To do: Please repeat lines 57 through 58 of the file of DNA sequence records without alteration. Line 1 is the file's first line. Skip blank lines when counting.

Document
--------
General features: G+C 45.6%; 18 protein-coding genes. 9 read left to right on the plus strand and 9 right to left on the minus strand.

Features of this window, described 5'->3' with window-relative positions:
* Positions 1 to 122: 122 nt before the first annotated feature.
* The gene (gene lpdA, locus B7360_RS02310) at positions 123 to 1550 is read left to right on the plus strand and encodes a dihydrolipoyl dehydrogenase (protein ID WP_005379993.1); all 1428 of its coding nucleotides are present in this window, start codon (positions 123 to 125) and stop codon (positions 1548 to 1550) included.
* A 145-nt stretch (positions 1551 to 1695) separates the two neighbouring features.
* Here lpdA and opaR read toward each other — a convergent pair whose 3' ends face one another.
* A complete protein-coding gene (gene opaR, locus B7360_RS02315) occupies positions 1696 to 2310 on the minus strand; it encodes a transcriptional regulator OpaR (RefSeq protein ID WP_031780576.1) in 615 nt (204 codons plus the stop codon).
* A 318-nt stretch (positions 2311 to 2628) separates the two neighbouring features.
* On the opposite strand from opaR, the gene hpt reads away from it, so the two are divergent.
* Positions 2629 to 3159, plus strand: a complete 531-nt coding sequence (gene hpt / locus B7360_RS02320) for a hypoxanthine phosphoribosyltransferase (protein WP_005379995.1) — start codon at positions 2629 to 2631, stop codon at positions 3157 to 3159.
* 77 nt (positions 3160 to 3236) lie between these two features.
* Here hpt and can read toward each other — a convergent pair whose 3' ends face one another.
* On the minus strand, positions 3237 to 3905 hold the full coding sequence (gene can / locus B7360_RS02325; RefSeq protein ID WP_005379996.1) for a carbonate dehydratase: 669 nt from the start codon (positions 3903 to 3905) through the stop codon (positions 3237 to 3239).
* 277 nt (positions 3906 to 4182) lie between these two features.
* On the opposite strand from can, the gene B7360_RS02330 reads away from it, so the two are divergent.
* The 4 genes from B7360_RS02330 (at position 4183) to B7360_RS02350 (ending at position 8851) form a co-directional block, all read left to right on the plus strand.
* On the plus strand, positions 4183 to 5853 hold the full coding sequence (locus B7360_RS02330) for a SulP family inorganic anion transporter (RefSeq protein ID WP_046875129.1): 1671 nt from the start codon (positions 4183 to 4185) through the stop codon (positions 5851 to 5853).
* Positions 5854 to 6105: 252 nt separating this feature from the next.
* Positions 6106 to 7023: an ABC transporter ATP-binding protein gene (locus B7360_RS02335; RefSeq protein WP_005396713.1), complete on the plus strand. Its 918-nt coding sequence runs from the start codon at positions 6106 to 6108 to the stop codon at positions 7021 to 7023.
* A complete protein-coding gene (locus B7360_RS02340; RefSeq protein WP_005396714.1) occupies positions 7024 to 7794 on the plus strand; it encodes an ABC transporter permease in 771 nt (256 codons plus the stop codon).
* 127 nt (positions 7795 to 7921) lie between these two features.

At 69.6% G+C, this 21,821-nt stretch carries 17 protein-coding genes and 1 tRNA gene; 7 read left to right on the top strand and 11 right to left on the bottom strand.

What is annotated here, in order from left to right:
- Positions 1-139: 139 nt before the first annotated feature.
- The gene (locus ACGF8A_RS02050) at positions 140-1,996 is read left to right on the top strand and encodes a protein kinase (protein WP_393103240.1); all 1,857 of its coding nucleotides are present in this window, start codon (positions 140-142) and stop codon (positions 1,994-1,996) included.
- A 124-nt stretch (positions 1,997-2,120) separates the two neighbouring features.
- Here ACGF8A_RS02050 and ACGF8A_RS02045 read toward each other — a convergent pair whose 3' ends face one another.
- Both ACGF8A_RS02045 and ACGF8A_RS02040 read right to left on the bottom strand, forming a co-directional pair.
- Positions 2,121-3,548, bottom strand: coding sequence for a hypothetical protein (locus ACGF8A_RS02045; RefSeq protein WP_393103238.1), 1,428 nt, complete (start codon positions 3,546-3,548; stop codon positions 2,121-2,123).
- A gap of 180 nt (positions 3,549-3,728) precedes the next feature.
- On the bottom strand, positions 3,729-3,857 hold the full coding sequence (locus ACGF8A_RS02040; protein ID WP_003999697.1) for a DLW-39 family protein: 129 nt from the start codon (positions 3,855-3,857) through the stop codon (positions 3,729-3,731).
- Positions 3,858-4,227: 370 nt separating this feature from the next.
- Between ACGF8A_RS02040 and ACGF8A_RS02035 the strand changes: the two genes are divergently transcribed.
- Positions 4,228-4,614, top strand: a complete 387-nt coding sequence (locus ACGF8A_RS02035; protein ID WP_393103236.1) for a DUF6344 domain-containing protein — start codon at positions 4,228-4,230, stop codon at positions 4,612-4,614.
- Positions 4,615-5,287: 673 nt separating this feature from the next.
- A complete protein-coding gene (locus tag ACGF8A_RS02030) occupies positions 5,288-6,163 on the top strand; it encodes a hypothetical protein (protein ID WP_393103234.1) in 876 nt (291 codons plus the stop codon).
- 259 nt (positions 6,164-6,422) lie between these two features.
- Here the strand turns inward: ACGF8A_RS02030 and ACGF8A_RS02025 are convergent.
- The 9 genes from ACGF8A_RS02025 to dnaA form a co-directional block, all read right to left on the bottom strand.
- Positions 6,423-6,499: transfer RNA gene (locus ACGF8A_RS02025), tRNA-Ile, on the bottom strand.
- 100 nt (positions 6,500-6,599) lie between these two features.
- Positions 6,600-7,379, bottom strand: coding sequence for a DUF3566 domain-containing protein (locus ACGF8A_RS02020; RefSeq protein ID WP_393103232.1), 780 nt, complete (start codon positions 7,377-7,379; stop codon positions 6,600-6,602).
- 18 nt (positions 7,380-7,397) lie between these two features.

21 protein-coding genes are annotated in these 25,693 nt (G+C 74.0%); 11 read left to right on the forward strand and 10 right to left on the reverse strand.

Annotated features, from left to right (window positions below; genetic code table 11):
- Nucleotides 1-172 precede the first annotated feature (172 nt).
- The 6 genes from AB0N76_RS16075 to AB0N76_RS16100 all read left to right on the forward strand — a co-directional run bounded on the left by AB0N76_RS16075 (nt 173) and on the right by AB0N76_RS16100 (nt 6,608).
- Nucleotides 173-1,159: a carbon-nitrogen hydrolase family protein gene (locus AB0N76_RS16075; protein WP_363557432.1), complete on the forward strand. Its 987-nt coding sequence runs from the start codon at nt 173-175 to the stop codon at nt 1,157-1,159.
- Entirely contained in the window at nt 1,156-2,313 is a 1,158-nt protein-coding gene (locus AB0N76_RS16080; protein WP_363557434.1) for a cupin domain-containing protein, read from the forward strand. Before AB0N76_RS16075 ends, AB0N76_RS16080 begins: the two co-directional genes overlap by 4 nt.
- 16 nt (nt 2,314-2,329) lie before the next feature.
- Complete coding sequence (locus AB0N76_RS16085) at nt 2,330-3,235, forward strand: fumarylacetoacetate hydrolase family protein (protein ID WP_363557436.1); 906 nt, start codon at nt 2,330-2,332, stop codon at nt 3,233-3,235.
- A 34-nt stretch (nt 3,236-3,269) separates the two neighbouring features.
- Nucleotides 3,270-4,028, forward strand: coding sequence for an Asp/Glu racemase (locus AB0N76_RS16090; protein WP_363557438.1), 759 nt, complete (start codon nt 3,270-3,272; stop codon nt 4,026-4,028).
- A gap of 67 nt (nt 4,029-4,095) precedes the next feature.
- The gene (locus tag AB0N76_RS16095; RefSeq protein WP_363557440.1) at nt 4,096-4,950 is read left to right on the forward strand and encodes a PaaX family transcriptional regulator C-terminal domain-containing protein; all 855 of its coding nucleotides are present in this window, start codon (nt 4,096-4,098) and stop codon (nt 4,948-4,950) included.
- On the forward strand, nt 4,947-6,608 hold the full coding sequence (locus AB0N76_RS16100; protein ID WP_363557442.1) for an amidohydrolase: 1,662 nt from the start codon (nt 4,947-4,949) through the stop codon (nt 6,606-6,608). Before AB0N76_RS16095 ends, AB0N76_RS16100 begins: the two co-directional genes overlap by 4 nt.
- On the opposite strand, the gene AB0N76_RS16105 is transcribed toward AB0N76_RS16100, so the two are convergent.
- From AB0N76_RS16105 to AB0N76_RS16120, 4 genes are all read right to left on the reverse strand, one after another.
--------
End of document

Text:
- On the opposite strand, the gene AB0N76_RS16105 is transcribed toward AB0N76_RS16100, so the two are convergent.
- From AB0N76_RS16105 to AB0N76_RS16120, 4 genes are all read right to left on the reverse strand, one after another.